House Subcommittee Hears Views on Transfers
Four witnesses provided Congress with advice on federal policies and transfer of credit last week. On May 5, 2005, the witnesses told the House Subcommittee on 21st Century Competitiveness that barriers exist and that more could be done to assist transfer of credit. They emphasized different aspects of the transfer issue. They observed that transfer practices are complex and that academic considerations at the institutions demanded careful attention. All the witnesses expressed reservations about new federal mandates. Witnesses spoke of successful local and statewide transfer efforts and said that federal policies should encourage easing barriers to transfers. They also said that voluntary incentives for state and institutional efforts were the preferable approach in federal legislation on transfers. The witnesses were:
- Philip Day, President, National Articulation and Transfer Network
- Nancy Zimpher, President, University of Cincinnati
- Teresa Klebacha, Director of Strategic Initiatives, Florida Department of Education
- Jerome Sullivan, Executive Director, American Association of Collegiate Registrars and Admissions Officers
Chairman Howard “Buck” McKeon (R-CA) called the hearing on “College Credit Mobility” to obtain expert testimony on transfer issues and the provisions of his bill, HR 609. His panel has jurisdiction over most of the Higher Education Act (HEA) Reauthorization. HR 609 contains several transfer provisions that have been controversial in many parts of the higher education community. The bill would require certain institutional policies on transfers and would bar institutions from specified practices. The bill mandates additional data gathering and reporting on transfer by institutions. It would also add new accreditor reviews of institutional transfer policies and practices.
Citing student mobility and non-traditional students, McKeon said that college students should transfer from one institution to another without unfairly losing credit for quality courses they have completed. He added that, “when institutional policies support the blanket denial of credit transfers, I believe there is something wrong. Artificial barriers to college credit mobility inhibit student completion rates and help drive up the cost of postsecondary education.” Referring to his bill, he stated “it is our duty and obligation to act to drive improvements to the current system to reflect today’s increasingly mobile student body.”
Witnesses Cited Their Experience
Zimpher told of home-state efforts in Ohio that were easing transfer, where over 400 faculty members worked together comparing curricula. Klebacha likewise explained Florida transfer activities, where 191 faculty committees in specific subject areas helped build a better statewide transfer mechanism. Both advised that states were the best locus of efforts to improve transfer of credit.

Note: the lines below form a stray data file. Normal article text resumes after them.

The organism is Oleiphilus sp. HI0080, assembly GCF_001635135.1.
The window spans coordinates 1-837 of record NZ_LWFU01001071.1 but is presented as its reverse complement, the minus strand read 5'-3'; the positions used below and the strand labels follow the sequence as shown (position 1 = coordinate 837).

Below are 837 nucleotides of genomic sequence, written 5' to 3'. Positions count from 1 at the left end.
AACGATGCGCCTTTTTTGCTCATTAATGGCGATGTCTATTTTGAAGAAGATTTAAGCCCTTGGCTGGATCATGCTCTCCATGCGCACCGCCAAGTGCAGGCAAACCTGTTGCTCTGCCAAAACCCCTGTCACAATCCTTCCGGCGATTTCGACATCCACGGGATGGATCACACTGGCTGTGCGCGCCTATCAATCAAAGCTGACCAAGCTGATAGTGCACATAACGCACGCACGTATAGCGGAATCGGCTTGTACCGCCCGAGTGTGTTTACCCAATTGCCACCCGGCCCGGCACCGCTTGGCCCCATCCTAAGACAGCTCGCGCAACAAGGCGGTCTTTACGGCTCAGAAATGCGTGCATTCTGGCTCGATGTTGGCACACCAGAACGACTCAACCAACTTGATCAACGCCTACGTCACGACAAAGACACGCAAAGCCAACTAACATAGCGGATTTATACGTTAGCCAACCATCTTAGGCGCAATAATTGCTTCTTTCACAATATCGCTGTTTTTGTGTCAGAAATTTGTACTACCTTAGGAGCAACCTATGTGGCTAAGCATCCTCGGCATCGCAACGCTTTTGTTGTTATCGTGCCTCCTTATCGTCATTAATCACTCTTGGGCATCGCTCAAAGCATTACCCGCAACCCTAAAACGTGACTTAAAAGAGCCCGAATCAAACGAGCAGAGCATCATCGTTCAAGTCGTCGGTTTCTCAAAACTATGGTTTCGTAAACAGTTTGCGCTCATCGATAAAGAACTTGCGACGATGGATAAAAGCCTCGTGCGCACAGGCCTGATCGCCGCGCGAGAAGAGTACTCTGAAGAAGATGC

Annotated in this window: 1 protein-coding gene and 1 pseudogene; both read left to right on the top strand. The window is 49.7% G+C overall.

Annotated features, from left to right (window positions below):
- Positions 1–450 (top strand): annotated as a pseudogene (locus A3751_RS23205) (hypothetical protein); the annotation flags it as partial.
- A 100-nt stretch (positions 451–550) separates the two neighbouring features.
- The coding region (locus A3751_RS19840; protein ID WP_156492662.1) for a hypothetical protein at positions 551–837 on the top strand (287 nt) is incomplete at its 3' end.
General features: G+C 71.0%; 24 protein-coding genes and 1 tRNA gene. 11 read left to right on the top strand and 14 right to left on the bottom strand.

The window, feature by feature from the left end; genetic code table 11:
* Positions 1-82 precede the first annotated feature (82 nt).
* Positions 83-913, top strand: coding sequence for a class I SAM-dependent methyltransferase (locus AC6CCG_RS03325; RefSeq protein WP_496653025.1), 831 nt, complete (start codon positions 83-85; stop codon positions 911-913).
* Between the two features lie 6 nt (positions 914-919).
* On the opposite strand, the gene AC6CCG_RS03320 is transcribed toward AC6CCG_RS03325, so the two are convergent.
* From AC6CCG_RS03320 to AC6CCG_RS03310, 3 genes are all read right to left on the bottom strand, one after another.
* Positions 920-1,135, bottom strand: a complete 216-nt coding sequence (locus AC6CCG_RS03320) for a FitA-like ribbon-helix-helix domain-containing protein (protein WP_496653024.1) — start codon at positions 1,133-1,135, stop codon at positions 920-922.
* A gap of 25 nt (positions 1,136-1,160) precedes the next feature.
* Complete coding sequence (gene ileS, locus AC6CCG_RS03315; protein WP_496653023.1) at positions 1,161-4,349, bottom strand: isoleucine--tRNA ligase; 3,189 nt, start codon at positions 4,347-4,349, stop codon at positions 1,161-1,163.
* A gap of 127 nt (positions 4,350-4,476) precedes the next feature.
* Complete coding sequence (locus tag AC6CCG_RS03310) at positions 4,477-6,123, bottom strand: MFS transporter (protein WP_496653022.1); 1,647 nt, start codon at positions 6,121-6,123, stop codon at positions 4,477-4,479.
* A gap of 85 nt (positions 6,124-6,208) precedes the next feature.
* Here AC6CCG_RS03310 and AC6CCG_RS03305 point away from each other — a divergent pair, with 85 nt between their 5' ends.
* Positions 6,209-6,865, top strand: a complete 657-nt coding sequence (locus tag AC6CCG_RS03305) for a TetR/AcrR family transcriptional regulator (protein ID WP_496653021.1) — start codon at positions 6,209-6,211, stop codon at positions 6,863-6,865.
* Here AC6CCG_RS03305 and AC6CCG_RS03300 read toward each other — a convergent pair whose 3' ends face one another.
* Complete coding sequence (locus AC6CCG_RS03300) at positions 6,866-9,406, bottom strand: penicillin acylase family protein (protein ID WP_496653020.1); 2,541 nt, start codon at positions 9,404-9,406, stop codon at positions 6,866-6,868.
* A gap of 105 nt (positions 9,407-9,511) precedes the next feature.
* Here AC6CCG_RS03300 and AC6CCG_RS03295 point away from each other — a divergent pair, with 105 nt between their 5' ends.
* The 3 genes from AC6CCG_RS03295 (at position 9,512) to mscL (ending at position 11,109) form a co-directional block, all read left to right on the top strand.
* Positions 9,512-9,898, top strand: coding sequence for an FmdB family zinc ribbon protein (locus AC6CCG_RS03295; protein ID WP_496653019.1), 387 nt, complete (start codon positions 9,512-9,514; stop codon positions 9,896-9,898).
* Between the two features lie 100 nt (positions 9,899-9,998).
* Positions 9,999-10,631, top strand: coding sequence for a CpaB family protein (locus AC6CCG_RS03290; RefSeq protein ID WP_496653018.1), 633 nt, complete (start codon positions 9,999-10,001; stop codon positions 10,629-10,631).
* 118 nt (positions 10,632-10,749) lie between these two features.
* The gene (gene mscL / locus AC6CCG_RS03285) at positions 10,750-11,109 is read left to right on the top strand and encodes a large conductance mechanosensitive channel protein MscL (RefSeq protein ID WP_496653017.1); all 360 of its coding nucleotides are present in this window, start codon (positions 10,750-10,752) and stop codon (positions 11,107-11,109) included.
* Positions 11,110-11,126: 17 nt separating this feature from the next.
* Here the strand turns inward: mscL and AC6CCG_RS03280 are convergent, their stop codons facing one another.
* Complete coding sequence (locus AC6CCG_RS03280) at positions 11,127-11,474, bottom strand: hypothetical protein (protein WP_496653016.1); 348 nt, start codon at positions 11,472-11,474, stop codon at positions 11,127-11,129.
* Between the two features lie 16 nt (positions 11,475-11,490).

Day and Sullivan noted that extensive work at the local and institutional level was needed to sustain and enhance transfer. In response to a question, all the witnesses urged that federal policy utilize incentives for state coordination and institutional behavior and avoid both mandates for institutions and burdensome new reporting requirements. Day, who is also Chancellor of the City College of San Francisco, said that institutions needed to work hard with students to assist with transfer and that his students who complete their associate degree programs before moving on usually do better at four-year schools. The transfer network that Day chairs emphasizes help to minority and urban students, two groups seeking to improve success in transfer leading to four-year degree completion. Sullivan observed that provisions in HR 609 would bar institutions from using some of their normal criteria in evaluating transfer requests, and that this was a concern to his members and others in the higher education community.
Six other subcommittee members joined Chairman McKeon to make statements and ask additional questions. Tom Osborne (R-NE) told of his professional experience in coaching. Some potential transfer students were much better prepared than others, and it was difficult to sort them out. He said that many courses with the same designation were not equivalent. David Wu (D-OR) described articulation agreements in Oregon and asked about the faculty role in transfers. Tim Bishop (D-NY) asked if the transfer provisions of HR 609 were reasonable for institutions. One witness replied the data requirements were a problem and another witness said it was an issue that needed more study. Both repeated their preference for federal incentives and not mandates. Pat Tiberi (R-OH) asked about state legislation in Ohio. Zimpher replied that the state legislature’s interests had stimulated statewide collaborations and that this worked better than mandates.
At the conclusion of the hearing, Chairman McKeon said that the information was very helpful and that the Committee would review the provisions of their bill based on these views. He did not otherwise indicate anything about the timing or the content of the HEA reauthorization. The hearing on the transfer issues, their inclusion in the Chairman’s bill, and the wide interest of members all indicate that the House HEA bill in this committee will contain provisions of new federal law regarding transfer of credit from one institution to another. Following the hearing, leaders of several higher education associations expressed the hope that changes would be made in the transfer provisions in HR 609.